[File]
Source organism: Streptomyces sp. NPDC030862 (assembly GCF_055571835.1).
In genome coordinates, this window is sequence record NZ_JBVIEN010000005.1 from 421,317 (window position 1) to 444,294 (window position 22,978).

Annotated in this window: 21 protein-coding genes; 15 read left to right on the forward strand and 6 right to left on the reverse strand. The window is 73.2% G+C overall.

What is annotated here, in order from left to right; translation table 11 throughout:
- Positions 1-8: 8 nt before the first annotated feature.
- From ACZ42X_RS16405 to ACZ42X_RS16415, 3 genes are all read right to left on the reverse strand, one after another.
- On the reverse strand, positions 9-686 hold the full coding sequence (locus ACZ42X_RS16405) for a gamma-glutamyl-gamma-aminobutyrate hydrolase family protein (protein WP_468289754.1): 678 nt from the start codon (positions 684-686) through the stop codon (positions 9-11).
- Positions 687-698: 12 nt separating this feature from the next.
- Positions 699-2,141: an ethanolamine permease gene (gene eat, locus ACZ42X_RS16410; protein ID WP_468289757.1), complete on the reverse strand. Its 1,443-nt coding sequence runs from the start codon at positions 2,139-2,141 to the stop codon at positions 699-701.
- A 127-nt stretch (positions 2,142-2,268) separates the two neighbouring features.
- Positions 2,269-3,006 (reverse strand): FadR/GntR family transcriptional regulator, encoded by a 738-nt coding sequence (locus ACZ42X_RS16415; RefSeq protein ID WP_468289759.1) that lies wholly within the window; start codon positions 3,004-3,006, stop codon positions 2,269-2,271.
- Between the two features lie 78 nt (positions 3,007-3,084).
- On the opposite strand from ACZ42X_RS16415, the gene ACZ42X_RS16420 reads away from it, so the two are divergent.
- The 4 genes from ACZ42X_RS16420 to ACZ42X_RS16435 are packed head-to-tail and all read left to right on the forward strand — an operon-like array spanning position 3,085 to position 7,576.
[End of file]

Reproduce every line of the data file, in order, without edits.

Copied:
Source organism: Streptomyces sp. NPDC030862 (assembly GCF_055571835.1).
In genome coordinates, this window is sequence record NZ_JBVIEN010000005.1 from 421,317 (window position 1) to 444,294 (window position 22,978).

Annotated in this window: 21 protein-coding genes; 15 read left to right on the forward strand and 6 right to left on the reverse strand. The window is 73.2% G+C overall.

What is annotated here, in order from left to right; translation table 11 throughout:
- Positions 1-8: 8 nt before the first annotated feature.
- From ACZ42X_RS16405 to ACZ42X_RS16415, 3 genes are all read right to left on the reverse strand, one after another.
- On the reverse strand, positions 9-686 hold the full coding sequence (locus ACZ42X_RS16405) for a gamma-glutamyl-gamma-aminobutyrate hydrolase family protein (protein WP_468289754.1): 678 nt from the start codon (positions 684-686) through the stop codon (positions 9-11).
- Positions 687-698: 12 nt separating this feature from the next.
- Positions 699-2,141: an ethanolamine permease gene (gene eat, locus ACZ42X_RS16410; protein ID WP_468289757.1), complete on the reverse strand. Its 1,443-nt coding sequence runs from the start codon at positions 2,139-2,141 to the stop codon at positions 699-701.
- A 127-nt stretch (positions 2,142-2,268) separates the two neighbouring features.
- Positions 2,269-3,006 (reverse strand): FadR/GntR family transcriptional regulator, encoded by a 738-nt coding sequence (locus ACZ42X_RS16415; RefSeq protein ID WP_468289759.1) that lies wholly within the window; start codon positions 3,004-3,006, stop codon positions 2,269-2,271.
- Between the two features lie 78 nt (positions 3,007-3,084).
- On the opposite strand from ACZ42X_RS16415, the gene ACZ42X_RS16420 reads away from it, so the two are divergent.
- The 4 genes from ACZ42X_RS16420 to ACZ42X_RS16435 are packed head-to-tail and all read left to right on the forward strand — an operon-like array spanning position 3,085 to position 7,576.